Dietary modification - A 24-hour urine collection may reveal that the urine contains too much or too little of certain substances that make kidney stone formation more likely. If abnormalities are detected, the diet can be changed to reduce the likelihood of stone formation. Listed below are some dietary modifications for stone prevention:
Oxalate (high) - If your urine contains too much oxalate, your dietary oxalate intake can be reduced. Foods high in oxalate include: rhubarb, nuts, chocolate, and tea.
Calcium (high) - If your urine contains too much calcium, the amount may be reduced by a medication called a thiazide diuretic. However, a high amount of urinary calcium may also be a sign of one of several underlying conditions (such as renal tubular acidosis or hyperparathyroidism), which will require further evaluation and treatment.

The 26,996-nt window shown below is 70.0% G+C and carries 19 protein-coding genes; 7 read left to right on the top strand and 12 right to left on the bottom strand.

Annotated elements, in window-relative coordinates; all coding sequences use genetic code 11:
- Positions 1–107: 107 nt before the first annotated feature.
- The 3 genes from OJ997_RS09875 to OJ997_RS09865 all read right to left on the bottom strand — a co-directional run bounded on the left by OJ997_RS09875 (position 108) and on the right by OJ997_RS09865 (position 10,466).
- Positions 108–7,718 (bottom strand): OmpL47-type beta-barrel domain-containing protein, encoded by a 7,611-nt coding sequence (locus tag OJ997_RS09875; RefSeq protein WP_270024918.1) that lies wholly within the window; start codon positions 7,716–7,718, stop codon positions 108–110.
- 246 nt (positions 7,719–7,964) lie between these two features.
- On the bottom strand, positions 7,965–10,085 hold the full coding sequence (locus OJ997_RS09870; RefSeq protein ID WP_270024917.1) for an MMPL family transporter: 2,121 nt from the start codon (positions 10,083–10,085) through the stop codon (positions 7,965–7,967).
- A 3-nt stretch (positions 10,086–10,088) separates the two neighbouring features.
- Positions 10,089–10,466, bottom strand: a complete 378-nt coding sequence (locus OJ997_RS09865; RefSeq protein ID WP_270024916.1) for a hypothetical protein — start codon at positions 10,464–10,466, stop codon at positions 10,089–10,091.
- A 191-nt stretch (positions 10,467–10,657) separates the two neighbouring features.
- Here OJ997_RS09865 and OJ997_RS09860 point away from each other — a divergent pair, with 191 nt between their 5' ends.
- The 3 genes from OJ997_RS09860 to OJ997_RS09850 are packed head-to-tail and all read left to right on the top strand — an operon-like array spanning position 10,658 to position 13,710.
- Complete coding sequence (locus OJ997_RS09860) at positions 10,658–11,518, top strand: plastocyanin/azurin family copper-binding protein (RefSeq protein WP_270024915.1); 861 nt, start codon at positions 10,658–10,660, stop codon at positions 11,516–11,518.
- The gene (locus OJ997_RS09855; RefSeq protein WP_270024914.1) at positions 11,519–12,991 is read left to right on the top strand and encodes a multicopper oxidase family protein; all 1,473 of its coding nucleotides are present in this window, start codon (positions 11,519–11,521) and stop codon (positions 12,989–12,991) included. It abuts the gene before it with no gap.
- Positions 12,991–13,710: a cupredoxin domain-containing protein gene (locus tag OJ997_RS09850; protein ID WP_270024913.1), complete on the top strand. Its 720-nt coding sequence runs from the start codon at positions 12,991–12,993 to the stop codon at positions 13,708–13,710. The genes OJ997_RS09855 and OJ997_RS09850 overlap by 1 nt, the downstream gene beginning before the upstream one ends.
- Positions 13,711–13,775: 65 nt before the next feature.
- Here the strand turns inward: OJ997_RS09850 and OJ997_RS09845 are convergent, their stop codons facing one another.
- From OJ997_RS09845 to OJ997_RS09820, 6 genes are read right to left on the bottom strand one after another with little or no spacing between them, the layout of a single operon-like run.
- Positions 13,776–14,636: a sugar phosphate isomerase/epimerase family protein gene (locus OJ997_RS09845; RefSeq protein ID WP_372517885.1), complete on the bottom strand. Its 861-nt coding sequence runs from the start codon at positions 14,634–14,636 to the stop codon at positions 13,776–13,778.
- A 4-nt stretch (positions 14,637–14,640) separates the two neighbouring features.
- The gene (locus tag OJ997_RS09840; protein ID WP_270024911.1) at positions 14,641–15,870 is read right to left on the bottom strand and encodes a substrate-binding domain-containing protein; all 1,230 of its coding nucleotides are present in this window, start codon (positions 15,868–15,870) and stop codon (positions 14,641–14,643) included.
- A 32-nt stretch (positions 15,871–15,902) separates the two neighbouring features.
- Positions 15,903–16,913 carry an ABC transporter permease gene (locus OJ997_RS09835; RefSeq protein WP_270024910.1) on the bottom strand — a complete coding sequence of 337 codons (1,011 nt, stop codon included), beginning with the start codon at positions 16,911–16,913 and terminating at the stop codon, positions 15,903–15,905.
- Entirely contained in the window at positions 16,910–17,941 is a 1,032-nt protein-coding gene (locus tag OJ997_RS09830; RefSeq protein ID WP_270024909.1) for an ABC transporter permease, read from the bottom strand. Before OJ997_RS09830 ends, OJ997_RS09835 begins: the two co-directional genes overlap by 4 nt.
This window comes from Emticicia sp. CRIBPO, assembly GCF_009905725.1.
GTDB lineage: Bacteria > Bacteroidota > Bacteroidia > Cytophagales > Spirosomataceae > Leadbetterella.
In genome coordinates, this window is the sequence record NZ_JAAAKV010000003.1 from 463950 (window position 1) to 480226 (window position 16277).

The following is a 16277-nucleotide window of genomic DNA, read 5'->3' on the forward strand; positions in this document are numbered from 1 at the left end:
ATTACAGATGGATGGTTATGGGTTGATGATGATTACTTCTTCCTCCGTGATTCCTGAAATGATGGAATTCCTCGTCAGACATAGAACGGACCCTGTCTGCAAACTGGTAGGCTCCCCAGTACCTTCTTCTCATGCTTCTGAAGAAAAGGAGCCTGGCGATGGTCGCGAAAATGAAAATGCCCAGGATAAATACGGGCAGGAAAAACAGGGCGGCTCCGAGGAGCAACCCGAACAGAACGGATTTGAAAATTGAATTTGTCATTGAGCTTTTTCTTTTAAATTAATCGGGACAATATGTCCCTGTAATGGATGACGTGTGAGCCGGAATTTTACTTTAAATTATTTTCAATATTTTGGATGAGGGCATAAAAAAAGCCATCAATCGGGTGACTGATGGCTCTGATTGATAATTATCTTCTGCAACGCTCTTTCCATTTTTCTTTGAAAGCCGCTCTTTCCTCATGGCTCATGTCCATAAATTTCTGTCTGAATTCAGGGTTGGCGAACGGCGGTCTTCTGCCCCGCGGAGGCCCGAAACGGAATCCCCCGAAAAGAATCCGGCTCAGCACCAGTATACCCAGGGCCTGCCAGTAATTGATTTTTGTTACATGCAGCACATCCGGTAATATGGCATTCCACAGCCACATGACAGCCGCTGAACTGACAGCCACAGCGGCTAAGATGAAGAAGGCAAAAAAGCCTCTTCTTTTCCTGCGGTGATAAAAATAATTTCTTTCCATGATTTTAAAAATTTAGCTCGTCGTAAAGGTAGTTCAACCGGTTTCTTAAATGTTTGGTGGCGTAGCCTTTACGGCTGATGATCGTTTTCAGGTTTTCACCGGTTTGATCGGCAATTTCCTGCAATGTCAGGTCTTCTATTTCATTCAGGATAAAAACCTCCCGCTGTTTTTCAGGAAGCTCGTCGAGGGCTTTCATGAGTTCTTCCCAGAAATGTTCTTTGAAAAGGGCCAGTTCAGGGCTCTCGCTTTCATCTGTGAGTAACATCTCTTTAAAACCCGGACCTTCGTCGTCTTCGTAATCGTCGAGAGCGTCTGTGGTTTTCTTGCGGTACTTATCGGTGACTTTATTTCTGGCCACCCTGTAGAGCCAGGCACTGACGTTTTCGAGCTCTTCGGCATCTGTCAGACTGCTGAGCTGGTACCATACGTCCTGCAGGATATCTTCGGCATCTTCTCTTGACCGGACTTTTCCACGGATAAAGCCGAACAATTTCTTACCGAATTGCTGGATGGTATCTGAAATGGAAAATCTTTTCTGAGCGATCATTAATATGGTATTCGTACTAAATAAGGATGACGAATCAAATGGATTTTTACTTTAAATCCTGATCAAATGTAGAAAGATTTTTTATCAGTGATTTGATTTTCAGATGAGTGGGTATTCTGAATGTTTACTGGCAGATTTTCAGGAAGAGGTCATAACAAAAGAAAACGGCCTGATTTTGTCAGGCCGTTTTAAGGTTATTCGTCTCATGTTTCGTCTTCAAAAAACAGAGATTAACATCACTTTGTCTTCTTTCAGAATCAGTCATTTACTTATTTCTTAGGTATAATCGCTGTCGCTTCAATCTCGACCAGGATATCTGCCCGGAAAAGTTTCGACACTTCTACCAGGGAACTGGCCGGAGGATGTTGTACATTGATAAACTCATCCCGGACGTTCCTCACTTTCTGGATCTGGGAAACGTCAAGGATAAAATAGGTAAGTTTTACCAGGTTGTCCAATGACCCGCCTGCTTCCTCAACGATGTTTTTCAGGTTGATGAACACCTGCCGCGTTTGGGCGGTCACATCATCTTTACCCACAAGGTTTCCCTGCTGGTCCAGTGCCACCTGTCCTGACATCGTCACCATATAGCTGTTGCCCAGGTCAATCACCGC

Uric acid (high) - If your urine contains too much uric acid, your protein intake can be decreased and/or a medication called allopurinol can be given to reduce the production of uric acid.
Citrate (low) - If your urine contains too little citrate, which actually inhibits stones from forming, citrate may be given in tablet form to help prevent stone formation.
Sodium (high) - If your urine contains too much sodium, which tends to promote more calcium in the urine, dietary sodium restriction may be advised to reduce the likelihood of forming calcium-containing stones.
Before undertaking any of these interventions, discuss with your doctor.
Many research studies are underway to help us learn about kidney stones. Would you like to find out more about being part of this exciting research? Please visit the following links:
This article is a NetWellness exclusive.
Last Reviewed: Sep 03, 2013
Mildred Lam, MD
Associate Professor of Medicine
School of Medicine
Case Western Reserve University